The usual treatment for high cholesterol is statins although there are non-statin options.6 Understanding the cause of high cholesterol is vital prior to determining the best course of treatment. If high cholesterol is caused by poor diet and lifestyle, then an adjustment to diet and exercise would, of course, be recommended. Cholesterol-lowering medications may also be prescribed.
If, however, the cause is connected to an underactive thyroid, then medication to treat hypothyroidism may, in turn, reduce cholesterol levels without the need for cholesterol-lowering drugs.1 Statins often cause muscular aches and pains, just like low thyroid so it could get confusing.
One study has, however, shown levothyroxine, a drug commonly used to treat hypothyroidism, not to be effective when it comes to lowering cholesterol levels. The study showed that 17 out of 23 patients who were prescribed levothyroxine did not see a reduction in LDL levels.7
This may be due to the fact that the patients did not have their FT3 taken. Liothyronine (T3) treatment may have given a different picture.
Statins may also cause an increased risk of diabetes in certain people and as normal thyroid function is essential for regulating energy metabolism and blood glucose control, statins could potentially increase the risk of diabetes in a low thyroid patient.
Statins also interfere with the production of mevalonic acid, which is a precursor in the synthesis of coenzyme Q10 (COQ10) which is an essential enzyme in the body for energy production and heart muscle health so taking some CoQ10 may be needed.8
Don’t let higher cholesterol scare you into taking statins without getting your doctor to check all your thyroid levels.
High cholesterol levels increase the risk of heart disease and stroke and must therefore be treated and monitored. Whilst an improvement in diet and lifestyle may help to reduce cholesterol levels, medication may also be required. Each case is unique and your doctor or specialist will provide information and guidance regarding the best treatment plan for you to reduce risks to your health.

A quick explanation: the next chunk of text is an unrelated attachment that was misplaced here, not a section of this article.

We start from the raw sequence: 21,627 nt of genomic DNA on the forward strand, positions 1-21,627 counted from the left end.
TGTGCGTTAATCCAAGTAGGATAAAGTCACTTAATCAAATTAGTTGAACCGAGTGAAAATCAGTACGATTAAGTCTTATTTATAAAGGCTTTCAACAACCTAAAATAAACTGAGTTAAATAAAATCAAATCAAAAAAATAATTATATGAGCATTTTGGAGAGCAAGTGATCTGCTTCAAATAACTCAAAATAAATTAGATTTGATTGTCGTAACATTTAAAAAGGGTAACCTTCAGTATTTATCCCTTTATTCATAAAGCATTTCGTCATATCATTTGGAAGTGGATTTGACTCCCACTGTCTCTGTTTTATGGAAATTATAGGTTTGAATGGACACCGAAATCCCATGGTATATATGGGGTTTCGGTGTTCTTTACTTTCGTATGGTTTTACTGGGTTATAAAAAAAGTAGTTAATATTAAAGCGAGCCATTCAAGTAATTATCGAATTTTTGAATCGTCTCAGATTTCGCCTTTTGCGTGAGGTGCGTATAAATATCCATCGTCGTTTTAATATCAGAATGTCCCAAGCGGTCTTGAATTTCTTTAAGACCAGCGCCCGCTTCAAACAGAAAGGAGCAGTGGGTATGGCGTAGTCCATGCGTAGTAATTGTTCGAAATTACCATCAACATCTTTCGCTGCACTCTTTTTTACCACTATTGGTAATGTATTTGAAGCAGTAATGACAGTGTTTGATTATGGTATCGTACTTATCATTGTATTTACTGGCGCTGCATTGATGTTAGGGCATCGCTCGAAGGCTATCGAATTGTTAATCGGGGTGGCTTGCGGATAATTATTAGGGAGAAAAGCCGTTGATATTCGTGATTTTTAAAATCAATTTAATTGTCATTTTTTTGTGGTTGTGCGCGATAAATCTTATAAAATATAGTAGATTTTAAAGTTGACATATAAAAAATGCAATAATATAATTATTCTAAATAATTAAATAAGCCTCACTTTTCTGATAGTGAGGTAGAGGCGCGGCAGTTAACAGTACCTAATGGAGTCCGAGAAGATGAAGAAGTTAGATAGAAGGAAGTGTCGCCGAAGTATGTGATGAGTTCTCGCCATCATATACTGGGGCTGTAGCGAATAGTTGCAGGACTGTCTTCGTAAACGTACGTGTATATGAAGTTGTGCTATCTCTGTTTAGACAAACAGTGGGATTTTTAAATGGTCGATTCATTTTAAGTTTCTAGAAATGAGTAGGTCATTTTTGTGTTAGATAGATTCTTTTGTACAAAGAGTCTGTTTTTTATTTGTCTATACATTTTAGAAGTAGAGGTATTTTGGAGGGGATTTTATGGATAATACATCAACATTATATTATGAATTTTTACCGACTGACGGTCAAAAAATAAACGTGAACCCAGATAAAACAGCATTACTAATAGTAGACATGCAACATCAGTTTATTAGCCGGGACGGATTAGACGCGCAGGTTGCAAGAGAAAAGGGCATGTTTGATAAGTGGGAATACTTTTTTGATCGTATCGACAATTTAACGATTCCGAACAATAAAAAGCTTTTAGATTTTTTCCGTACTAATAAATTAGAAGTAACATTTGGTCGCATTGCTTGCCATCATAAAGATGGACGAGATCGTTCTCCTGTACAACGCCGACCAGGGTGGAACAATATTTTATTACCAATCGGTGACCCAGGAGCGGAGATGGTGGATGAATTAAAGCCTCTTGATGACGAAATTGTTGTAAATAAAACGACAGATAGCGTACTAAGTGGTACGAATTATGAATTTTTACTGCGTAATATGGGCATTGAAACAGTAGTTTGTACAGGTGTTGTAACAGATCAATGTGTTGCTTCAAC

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Cholesterol – a fatty substance in our blood, which is produced naturally in the liver
Hyperthyroidism – a term used to describe an over-active thyroid gland
Hypothyroidism – a term used to describe an under-active thyroid gland
Levothyroxine – a synthetic thyroid hormone commonly given to treat an underactive thyroid. It is also known as L-thyroxine
Metabolism – the chemical processes within the human body
Receptors – a specialised cell or group of nerve endings that responds to things such as hormones
- How are Thyroid and Cholesterol Related?
Medical News Today: 30 July 2018
- Triiodothyronine rapidly lowers plasma lipoprotein (a) in hypothyroid subjects.
Dullaart RP, van Doormaal JJ, Hoogenberg K, Sluiter WJ.
Neth J Med. 1995 Apr;46(4):179-84.
- Thyroid Function Testing in Patients With Newly Diagnosed Hyperlipidemia
D L Willard MD, A M Leung MD MSc, E N Pearce MD MSc
JAMA Intern Med. 2014 Feb 1; 174(2) 287-289
- Thyroid-stimulating hormone levels within the reference range are associated with serum lipid profiles independent of thyroid hormones.
Wang F1, Tan Y, Wang C, Zhang X, Zhao Y, Song X, Zhang B, Guan Q, Xu J, Zhang J, Zhang D, Lin H, Yu C, Zhao J.
J Clin Endocrinol Metab. 2012 Aug;97(8):2724-31
- Systemic Thyroid Hormone Status During Levothyroxine Therapy in Hypothyroidism: A Systematic Review and Meta-Analysis
McAninch E A, Rajan K B, Miller C H, Bianco A C
The Journal of Clinical Endocrinology & Metabolism, Volume 103, Issue 12, December 2018, Pages 4533–4542
- Coenzyme Q10 and Statin-Induced Mitochondrial Dysfunction
Richard Deichmann MD, Carl Lavie MD, Samuel Andrews MD
Ochsner J. 2010 Spring; 10(1): 16–21.
Date updated: 11/03/20 (V1.2)
Review date: 09/03/22